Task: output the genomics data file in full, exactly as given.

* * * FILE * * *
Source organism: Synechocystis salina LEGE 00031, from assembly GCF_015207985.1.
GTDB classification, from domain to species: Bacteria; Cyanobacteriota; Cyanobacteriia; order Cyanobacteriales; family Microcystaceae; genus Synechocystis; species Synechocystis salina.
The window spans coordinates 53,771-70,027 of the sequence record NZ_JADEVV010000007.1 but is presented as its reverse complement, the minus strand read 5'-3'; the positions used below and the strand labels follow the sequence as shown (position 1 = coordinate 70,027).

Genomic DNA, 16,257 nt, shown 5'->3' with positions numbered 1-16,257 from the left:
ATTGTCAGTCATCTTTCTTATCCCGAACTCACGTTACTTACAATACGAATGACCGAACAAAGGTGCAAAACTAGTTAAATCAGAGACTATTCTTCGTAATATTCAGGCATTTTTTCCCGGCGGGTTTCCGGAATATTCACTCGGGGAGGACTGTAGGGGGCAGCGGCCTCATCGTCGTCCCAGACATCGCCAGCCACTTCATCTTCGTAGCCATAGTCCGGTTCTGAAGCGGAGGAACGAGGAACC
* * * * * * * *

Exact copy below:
Source organism: Synechocystis salina LEGE 00031, from assembly GCF_015207985.1.
GTDB classification, from domain to species: Bacteria; Cyanobacteriota; Cyanobacteriia; order Cyanobacteriales; family Microcystaceae; genus Synechocystis; species Synechocystis salina.
The window spans coordinates 53,771-70,027 of the sequence record NZ_JADEVV010000007.1 but is presented as its reverse complement, the minus strand read 5'-3'; the positions used below and the strand labels follow the sequence as shown (position 1 = coordinate 70,027).

Genomic DNA, 16,257 nt, shown 5'->3' with positions numbered 1-16,257 from the left:
ATTGTCAGTCATCTTTCTTATCCCGAACTCACGTTACTTACAATACGAATGACCGAACAAAGGTGCAAAACTAGTTAAATCAGAGACTATTCTTCGTAATATTCAGGCATTTTTTCCCGGCGGGTTTCCGGAATATTCACTCGGGGAGGACTGTAGGGGGCAGCGGCCTCATCGTCGTCCCAGACATCGCCAGCCACTTCATCTTCGTAGCCATAGTCCGGTTCTGAAGCGGAGGAACGAGGAACC